Brady shifted on the couch, adjusted the position of his foot, and grabbed the open beer next to his remote. “I work for Sun Valley Nerds and was doing some maintenance work on a guy’s laptop. He’s a market trader, so real dependent on technology; he has me come by the house regularly and check out his computer. I was just leaving his house when this crow flew real close to my head, squawking. Scared the cr … I mean, the heck out of me. It flew across the driveway and landed on a tree branch. I took maybe one step before another big ol’ crow flew by and pulled at my hair.” Brady winced as his hand touched the crown of his head. “I swatted at it and ran like hell for my bike. Soon as I reached my Harley I hopped on, kicked it over, and hauled ass out of there.”

“Are you sure you didn’t do anything to provoke the birds?”

Brady shook his head. “I told you, I was barely out of the house when the first one came after me.”

“And where was this exactly?”

“Hemingway Drive. James Cabot’s place.”

Brady admitted to exceeding the speed limit “a bit” in his zeal to get away from the berserk birds, but once on Main Street where a sedate twenty-five mph was enforced through rigidly timed traffic lights, he was again besieged. It was while waving an arm above his head trying to ward off another kamikaze bird that he’d “wobbled a bit, ran onto the sidewalk, skirted a pedestrian, crashed into a large planter, and flipped over the bike” landing awkwardly on his ankle.

Brady claimed “dozens” of birds attacked him. Witnesses to the aerial assault on Main Street gave estimates ranging from one to eight birds. Two of the on-lookers had pulled out their cell phones to capture the action, one of whom, God bless his vainglorious heart, had taken a squawky video that he’d posted on YouTube.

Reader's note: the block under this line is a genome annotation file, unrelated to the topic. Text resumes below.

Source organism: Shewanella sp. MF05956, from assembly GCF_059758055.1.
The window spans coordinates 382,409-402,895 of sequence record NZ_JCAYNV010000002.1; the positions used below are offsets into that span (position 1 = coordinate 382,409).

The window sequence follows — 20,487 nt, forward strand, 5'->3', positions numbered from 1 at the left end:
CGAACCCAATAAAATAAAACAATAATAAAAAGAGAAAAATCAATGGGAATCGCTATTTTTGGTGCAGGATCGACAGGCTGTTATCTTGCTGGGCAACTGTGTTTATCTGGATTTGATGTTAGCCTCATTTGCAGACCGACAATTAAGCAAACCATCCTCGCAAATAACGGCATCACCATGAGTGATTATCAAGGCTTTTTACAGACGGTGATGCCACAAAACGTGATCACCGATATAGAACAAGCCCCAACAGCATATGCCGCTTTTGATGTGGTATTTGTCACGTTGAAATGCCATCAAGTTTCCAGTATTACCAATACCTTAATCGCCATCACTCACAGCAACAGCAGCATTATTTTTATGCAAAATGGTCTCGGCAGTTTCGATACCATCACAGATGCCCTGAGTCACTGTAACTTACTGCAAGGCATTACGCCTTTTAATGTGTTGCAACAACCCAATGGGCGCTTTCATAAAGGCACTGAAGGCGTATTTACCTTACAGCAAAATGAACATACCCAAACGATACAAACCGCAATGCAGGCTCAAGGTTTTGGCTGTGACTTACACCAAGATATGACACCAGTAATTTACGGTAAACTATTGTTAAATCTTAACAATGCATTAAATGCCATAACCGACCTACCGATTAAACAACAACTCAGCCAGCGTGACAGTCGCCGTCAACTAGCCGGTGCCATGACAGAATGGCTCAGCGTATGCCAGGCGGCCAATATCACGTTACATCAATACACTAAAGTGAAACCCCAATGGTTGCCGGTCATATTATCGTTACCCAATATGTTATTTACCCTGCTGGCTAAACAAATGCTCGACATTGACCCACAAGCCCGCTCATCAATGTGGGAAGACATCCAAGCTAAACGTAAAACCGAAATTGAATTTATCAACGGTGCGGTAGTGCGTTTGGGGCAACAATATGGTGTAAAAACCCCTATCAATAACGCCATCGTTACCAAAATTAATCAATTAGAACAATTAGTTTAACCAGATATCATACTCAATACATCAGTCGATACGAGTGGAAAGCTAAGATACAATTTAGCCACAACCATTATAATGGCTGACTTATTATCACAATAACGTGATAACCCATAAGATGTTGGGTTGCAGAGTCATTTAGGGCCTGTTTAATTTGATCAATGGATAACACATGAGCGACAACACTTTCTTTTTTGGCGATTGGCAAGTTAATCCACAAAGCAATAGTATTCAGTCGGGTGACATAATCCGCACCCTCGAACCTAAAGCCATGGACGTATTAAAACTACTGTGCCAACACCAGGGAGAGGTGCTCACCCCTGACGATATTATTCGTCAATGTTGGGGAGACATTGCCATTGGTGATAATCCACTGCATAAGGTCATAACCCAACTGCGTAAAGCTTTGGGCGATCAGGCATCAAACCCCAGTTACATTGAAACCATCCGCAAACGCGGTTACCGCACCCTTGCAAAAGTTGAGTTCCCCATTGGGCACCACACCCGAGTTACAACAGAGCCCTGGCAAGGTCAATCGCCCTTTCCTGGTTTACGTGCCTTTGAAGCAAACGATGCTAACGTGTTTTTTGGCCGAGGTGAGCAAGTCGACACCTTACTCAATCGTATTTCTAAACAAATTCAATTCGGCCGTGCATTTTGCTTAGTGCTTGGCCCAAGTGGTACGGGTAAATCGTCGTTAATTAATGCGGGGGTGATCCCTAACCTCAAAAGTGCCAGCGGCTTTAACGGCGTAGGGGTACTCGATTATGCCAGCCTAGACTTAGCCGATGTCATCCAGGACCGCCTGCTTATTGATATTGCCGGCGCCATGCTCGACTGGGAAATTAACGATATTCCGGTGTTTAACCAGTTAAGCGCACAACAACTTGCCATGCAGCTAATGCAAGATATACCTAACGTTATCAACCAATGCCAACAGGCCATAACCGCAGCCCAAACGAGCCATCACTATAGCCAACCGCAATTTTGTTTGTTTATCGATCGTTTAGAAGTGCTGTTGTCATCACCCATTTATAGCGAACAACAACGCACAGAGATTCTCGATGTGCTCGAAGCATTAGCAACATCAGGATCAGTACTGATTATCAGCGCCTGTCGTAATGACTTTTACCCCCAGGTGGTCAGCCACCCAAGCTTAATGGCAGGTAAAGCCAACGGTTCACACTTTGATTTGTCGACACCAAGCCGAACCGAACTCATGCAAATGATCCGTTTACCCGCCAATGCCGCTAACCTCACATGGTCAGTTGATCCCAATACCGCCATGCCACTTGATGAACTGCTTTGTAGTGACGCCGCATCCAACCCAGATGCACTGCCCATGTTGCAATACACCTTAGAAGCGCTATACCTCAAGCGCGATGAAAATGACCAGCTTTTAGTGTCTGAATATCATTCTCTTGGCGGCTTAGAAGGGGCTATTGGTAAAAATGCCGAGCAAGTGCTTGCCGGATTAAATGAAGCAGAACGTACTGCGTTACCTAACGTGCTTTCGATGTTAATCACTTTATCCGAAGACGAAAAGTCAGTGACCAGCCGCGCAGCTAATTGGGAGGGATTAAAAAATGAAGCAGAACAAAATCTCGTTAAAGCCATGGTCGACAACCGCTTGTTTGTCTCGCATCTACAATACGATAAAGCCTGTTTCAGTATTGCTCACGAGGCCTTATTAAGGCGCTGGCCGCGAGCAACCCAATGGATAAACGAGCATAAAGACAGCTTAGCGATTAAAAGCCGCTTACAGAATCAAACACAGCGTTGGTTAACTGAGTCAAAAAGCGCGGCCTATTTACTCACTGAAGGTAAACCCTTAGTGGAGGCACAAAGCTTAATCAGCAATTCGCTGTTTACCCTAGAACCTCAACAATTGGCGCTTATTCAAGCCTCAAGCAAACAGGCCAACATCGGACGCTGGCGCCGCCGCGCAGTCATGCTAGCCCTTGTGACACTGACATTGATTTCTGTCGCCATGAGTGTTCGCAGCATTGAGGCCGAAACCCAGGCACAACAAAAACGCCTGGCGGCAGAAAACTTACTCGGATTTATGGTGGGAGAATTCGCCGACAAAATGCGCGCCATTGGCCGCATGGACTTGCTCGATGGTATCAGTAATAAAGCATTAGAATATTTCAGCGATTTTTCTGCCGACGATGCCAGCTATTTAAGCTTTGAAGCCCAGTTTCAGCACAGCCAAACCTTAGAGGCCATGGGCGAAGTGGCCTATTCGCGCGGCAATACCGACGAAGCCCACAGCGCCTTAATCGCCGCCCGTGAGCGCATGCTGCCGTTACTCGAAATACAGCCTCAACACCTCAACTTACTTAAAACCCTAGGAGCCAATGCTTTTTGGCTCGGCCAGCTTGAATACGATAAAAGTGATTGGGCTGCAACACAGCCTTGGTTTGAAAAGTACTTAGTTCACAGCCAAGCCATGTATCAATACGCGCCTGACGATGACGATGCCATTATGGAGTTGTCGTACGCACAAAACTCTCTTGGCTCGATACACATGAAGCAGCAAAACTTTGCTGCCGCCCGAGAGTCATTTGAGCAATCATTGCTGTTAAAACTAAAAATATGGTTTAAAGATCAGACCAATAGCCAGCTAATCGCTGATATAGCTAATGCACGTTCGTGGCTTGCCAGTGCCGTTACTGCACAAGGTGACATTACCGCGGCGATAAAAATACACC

The video showed Brady sans helmet, stopped at a light and at the mercy of the large birds, his flapping arms ineffective against the onslaught. Alfred Hitchcock couldn’t have staged a more spine-chilling scene. I know: I’ve seen The Birds six times.

Keeping an eye out for cranky crows, I drove to the home of Kwang Ki Sanchez. A middle-school teacher, martial arts instructor, and president of the Blaine County Chapter of the Audubon Society, Kwang had helped me before with nuisance-causing cedar waxwings.

Kwang greeted me with his traditional fist bump. “Detective Whistle! Don’t tell me the waxwings are eating fermented berries again?”

“Nope. Crows attacked a motorcyclist in downtown Ketchum. I’ve got some photos and a video.”

We sat at the kitchen table and I opened up my laptop.

“Not crows, ravens,” Kwang said after looking at the first photo. “Common mistake.”

“What’s the difference?”

“Seven to ten inches in length and twenty ounces for starters. Ravens are much larger birds.”

Kwang skipped out of the room, returning moments later with an illustrated book on corvidae—the genus of both ravens and crows—and pointed out some of the differences between the birds: roughness of chest, bill thickness, and shininess of feathers. Despite his enthusiastic lecture, I couldn’t see that one big, black bird was all that much different from another.

Kwang carefully examined all the photos. “This is a good picture of the hair pulling. I’m not surprised to see it. Ravens often pull the tail feathers of other birds to torment them. They’ve also been known to go after the tails of dogs and wolves.”

After watching the video twice, Kwang sat back in his captain’s chair, clasped his hands across his abs, and grinned. “I think the ravens are imposing their own brand of justice. Extracting retribution, if you will.”

“Are you sure? Brady denies provoking them.”

Kwang shook his head. “He may not know what he did, but Ravens don’t attack without reason. I’ll bet a pound of kimchi that he ruffled their feathers in some way. Maybe not at that moment, but hours, days, or even weeks before the attack.”

“Ravens can hold grudges?”